Plasmodium falciparum parasitaemia described by a new mathematical model.

Department of Medical Biometry, University of Tübingen, Germany.
Parasitology (Impact Factor: 2.35). 05/2001; 122(Pt 4):379-91. DOI: 10.1017/S0031182001007533
Source: PubMed

ABSTRACT A new mathematical model of Plasmodium falciparum asexual parasitaemia is formulated and fitted to 35 malaria therapy cases making a spontaneous recovery after primary inoculation. Observed and simulated case-histories are compared with respect to 9 descriptive statistics. The simulated courses of parasitaemia are more realistic than any previously published. The model uses a discrete time-step of 2 days. Its realistic behaviour was achieved by the following combination of features (i) intra-clonal antigenic variation, (ii) large variations of the variants' baseline growth rate, depending on both variant and case, (iii) innate autoregulation of the asexual parasite density, variable among cases, (iv) acquired variant-specific immunity and (v) acquired variant-transcending immunity, variable among cases. Aspects of the model's internal behaviour, concerning variant dynamics, as well as the respective contributions of the three control mechanisms (iii) - (v), are displayed. Some implications for pathogenesis and control are discussed.

1 Bookmark
  • Source
    eLife Sciences 11/2014; 3. · 8.52 Impact Factor
  • Source
    [Show abstract] [Hide abstract]
    ABSTRACT: Achieving a theoretical foundation for malaria elimination will require a detailed understanding of the quantitative relationships between patient treatment-seeking behavior, treatment coverage, and the effects of curative therapies that also block Plasmodium parasite transmission to mosquito vectors. Here, we report a mechanistic, within-host mathematical model that uses pharmacokinetic (PK) and pharmacodynamic (PD) data to simulate the effects of artemisinin-based combination therapies (ACTs) on Plasmodium falciparum transmission. To contextualize this model, we created a set of global maps of the fold reductions that would be necessary to reduce the malaria R C (i.e. its basic reproductive number under control) to below 1 and thus interrupt transmission. This modeling was applied to low-transmission settings, defined as having a R 0<10 based on 2010 data. Our modeling predicts that treating 93-98% of symptomatic infections with an ACT within five days of fever onset would interrupt malaria transmission for ∼91% of the at-risk population of Southeast Asia and ∼74% of the global at-risk population, and lead these populations towards malaria elimination. This level of treatment coverage corresponds to an estimated 81-85% of all infected individuals in these settings. At this coverage level with ACTs, the addition of the gametocytocidal agent primaquine affords no major gains in transmission reduction. Indeed, we estimate that it would require switching ∼180 people from ACTs to ACTs plus primaquine to achieve the same transmission reduction as switching a single individual from untreated to treated with ACTs. Our model thus predicts that the addition of gametocytocidal drugs to treatment regimens provides very small population-wide benefits and that the focus of control efforts in Southeast Asia should be on increasing prompt ACT coverage. Prospects for elimination in much of Sub-Saharan Africa appear far less favorable currently, due to high rates of infection and less frequent and less rapid treatment.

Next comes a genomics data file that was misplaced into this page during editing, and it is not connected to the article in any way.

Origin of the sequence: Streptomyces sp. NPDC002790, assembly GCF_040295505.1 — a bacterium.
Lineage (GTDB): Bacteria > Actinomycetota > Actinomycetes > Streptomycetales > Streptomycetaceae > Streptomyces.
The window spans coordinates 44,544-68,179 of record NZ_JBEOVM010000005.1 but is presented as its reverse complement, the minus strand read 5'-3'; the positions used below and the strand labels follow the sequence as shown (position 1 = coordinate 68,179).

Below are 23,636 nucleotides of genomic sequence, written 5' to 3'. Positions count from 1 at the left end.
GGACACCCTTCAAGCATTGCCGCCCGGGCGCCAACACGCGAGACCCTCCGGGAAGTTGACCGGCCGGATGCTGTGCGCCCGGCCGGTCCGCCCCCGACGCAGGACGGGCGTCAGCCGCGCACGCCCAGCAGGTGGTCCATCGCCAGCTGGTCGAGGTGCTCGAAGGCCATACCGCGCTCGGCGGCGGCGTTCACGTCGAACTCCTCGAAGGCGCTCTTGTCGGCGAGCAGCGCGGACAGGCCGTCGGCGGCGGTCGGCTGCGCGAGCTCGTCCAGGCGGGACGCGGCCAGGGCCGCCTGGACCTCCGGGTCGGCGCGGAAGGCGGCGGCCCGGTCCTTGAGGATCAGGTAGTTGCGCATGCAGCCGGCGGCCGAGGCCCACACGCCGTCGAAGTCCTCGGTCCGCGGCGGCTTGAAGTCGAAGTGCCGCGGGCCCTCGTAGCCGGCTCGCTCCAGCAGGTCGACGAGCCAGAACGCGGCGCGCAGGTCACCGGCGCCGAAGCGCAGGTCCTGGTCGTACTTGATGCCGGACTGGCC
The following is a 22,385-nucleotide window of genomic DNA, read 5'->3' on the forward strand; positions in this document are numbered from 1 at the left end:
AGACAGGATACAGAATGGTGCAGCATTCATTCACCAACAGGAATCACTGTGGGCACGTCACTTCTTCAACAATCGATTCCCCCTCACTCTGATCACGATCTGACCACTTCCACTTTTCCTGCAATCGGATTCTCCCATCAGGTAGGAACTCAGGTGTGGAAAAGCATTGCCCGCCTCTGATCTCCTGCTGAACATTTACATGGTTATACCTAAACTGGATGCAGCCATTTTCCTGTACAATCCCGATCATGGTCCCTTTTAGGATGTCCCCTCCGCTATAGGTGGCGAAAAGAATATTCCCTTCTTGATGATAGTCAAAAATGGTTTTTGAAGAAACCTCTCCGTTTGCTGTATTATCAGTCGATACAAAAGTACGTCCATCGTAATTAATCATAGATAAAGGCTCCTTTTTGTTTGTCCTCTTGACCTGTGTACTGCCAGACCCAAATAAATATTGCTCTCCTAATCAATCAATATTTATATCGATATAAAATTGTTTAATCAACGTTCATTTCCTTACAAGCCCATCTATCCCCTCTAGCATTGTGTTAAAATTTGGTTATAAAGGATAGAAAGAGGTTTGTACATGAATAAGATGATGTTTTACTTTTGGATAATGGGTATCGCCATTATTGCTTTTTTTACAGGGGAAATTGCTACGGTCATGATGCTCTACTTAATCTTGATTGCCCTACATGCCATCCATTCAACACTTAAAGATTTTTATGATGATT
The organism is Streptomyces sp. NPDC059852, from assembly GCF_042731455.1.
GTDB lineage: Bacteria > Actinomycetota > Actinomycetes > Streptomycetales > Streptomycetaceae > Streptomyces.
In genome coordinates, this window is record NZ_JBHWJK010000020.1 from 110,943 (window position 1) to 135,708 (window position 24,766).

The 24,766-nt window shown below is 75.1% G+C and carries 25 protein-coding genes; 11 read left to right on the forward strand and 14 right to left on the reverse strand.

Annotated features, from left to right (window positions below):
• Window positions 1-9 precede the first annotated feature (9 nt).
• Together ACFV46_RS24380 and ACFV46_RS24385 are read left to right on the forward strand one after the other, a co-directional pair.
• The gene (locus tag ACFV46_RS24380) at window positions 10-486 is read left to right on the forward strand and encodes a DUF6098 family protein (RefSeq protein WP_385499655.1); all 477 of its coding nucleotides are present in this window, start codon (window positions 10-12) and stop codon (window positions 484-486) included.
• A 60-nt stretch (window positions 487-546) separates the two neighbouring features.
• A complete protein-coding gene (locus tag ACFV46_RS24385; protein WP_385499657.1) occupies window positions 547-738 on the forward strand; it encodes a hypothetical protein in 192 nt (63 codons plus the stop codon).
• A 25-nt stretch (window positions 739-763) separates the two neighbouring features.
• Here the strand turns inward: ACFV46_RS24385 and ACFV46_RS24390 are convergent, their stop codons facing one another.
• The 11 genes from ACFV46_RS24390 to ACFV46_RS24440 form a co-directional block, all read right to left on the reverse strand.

PLoS Computational Biology 01/2014; 10(1):e1003434. · 4.83 Impact Factor
  • [Show abstract] [Hide abstract]
    ABSTRACT: In this paper, general SIS and SIRS models with immigration of human population for the spread of malaria are proposed and analyzed. Effects of natural as well as human population density related environmental and ecological factors, which are conductive to the survival and growth of mosquito population, are considered. It is shown in both the cases that as the parameters governing environmental and ecological factors increase, the spread of malaria increases. It is also found that due to immigration, this infectious disease becomes more endemic.
    Journal of Biological Systems 11/2011; 13(01). · 0.96 Impact Factor

Full-text (2 Sources)

Available from
May 27, 2014